I realize that this movie may not come readily to mind when you think of 'American Indian
Movies.' It is definitely not Dances With Wolves (even though they both
feature wolves) or Cheyenne Autumn. There are no cavalry charges or
visits to the reservation. But, it does look at societal issues which I
think are interesting and important.
The film version of Never Cry Wolf came out in 1983. It is based on the
1963 book of the same name by Farley Mowat. The book is Mowat's
recollection of his trip into the Canadian artic to investigate the
effect of wolves on the caribou population. The book goes into more
detail than the movie. In the preface to the latest edition of the book,
Mowat says: "We have doomed the wolf not for what it is, but for what we
deliberately and mistakenly perceive it to be--the mythologized epitome
of a savage, ruthless killer--which is, in reality, no more than the
reflected image of ourself."
Filmed near Nome, Alaska, Never Cry Wolf won the National Society of
Film Critics Award for Cinematography. It was nominated for an Academy
Award in the Best Sound category. The PG rated, 105 minute movie's
simple description or tagline was: "They Thought He Couldn't Do the Job.
That's Why They Chose Him." In the movie, the Mowat's character is
called Tyler. Tyler's purpose is to determine how wolves are harming the
caribou population. His research proves that the wolves are actually
helping the herd by culling the sick and old. He also learns that man is
doing more harm than the wolves.
The movie has a small cast. Charles Martin Smith plays Tyler. You may
remember Smith from his other roles in the movies American Graffiti, The
Buddy Holly Story, Starman and The Untouchables. I have always liked
him. Brian Dennehy plays bush pilot-entrepreneur Rosie. Zachary
Ittimanangnaq plays an older Inuit named Ootek. Sampson Jorah plays a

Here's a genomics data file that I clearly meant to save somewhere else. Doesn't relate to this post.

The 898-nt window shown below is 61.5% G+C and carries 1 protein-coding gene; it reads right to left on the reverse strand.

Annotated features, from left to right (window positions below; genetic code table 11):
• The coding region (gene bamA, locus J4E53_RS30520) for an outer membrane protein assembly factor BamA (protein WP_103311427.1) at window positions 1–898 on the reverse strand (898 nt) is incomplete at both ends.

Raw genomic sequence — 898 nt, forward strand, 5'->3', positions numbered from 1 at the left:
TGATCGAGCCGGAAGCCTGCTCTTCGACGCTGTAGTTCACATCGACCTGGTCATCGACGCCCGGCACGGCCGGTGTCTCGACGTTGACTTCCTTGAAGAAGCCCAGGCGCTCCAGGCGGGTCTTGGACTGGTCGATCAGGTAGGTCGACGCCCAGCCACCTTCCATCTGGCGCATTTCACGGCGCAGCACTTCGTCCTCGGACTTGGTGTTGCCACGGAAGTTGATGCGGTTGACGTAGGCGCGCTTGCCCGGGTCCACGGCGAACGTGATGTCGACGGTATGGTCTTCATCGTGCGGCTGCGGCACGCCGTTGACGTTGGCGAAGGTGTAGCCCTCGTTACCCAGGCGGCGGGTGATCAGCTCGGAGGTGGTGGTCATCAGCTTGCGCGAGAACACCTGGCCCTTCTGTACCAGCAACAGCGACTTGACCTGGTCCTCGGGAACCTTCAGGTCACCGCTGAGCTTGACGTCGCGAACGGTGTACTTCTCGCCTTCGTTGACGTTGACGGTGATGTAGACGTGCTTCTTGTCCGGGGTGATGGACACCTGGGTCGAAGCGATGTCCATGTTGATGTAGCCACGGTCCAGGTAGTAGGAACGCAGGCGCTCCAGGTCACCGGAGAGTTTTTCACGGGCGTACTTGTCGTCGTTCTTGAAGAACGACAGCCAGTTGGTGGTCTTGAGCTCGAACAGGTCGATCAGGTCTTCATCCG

younger Inuit named Mike.
The movie, without being too overt about it, reflects on the clash of
cultures between the Inuit and the non-Indian population. It also looks
at old traditions vs. modern life. Ootek and Mike are not stereotypical
"Eskimos," but real people. It touches their culture without being
mystical about it. The movie, while also being comical, has a nice
"real" feeling to it. We see the difficulties that the younger Inuit (30
years old?+/-) faces in a modern world. We also experience what the old
life was like through Ootek and who I believe is his true-life wife
The scenery is phenomenal. From mountain peaks to frozen lakes to rocky
shores to wide open prairies, I love the natural beauty shown in this
Never Cry Wolf is rated PG. The PG rating comes from a few scenes where
Tyler, who is drying out after a dip into a very cold lake, runs nude
across the prairie when he is surprised by some caribou. This is a
Disney film, so the nudity is only from the rear. While I do not know if
it is intentional, I could see some symbolism on 'naturalism vs.
materialism' in this scene.
The movie has a slower pace to it than is common nowadays. It also
features some beautiful minimalistic music (ala Philip Glass).
I highly recommend this movie for anyone who likes beautiful scenery, a
look at American Indians with a light-touch, a perspective on 'survival
of the fittest', and a cautionary tale on environmentalism.
There is also something to be said about a Disney movie where the lead
character actually eats mice. Mickey must be turning in his grave.